Antitrust and Unfair Competition Law

KATHLEEN FOOTE’S RECOLLECTIONS OF ANTITRUST ENFORCEMENT UNDER SEVEN CALIFORNIA ATTORNEYS GENERAL 

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April 2024

Over 34 years, Kathleen Foote worked for and then headed the Antitrust Section of the California Attorney General’s Office under seven different Attorneys General. Kathleen’s memoirs highlight the impressive accomplishments of the Section through the decades.

JOHN VAN DE KAMP (JANUARY 1983–JANUARY 1991)

When I joined the Antitrust Section in 1988, the Section had five lawyers in San Francisco, two in Sacramento, and three or four in Los Angeles. Mike Spiegel, Charles Kagay, and Wayne Liao had just left to form their own law firm, taking with them a major petroleum products antitrust case known as MDL-150. Jesse Markham joined the Section shortly before I did. Sandy Gruskin was the Section Chief, with Andrea Ordin as the Chief Assistant for the Public Rights Division.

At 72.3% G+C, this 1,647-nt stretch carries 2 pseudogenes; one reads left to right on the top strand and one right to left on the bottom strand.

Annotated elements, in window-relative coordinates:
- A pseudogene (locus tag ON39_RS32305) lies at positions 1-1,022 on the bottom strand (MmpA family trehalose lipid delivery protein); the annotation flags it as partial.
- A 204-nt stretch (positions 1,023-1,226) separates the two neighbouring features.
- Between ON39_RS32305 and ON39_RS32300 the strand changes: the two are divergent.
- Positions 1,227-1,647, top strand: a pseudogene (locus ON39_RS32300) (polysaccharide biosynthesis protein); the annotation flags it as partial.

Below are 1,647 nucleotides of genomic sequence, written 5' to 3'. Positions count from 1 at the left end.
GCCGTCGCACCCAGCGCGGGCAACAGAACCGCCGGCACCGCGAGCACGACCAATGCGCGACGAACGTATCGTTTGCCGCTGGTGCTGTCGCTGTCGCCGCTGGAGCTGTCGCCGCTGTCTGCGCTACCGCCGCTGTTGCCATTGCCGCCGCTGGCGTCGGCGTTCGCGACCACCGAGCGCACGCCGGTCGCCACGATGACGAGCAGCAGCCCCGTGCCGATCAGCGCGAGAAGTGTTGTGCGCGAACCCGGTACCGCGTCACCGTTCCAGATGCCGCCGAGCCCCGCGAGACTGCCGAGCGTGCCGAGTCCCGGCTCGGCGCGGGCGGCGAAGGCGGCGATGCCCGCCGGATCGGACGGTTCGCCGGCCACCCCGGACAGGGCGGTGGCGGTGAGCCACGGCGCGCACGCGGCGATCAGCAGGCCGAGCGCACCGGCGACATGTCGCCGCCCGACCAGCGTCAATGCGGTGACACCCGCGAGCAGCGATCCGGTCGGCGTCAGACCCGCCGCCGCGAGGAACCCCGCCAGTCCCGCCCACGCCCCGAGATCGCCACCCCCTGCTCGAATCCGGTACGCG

Attorney General (AG) Van de Kamp had given the “Spiegel shop,” as I sometimes heard our Section called, strong support in filing major cases with the purpose of developing both California law and California’s stature on the national stage as an antitrust enforcer. Two of the cases went to the U.S. Supreme Court (California v. American Stores,1 affirming the state’s power to challenge mergers notwithstanding a federal consent decree, and California v. ARC America,2 affirming the validity of California’s indirect purchaser recovery law), and one case went to the California Supreme Court (State of California ex rel. John Van de Kamp v. Texaco,3 rejecting, alas, the premise that mergers could be challenged under the Cartwright Act).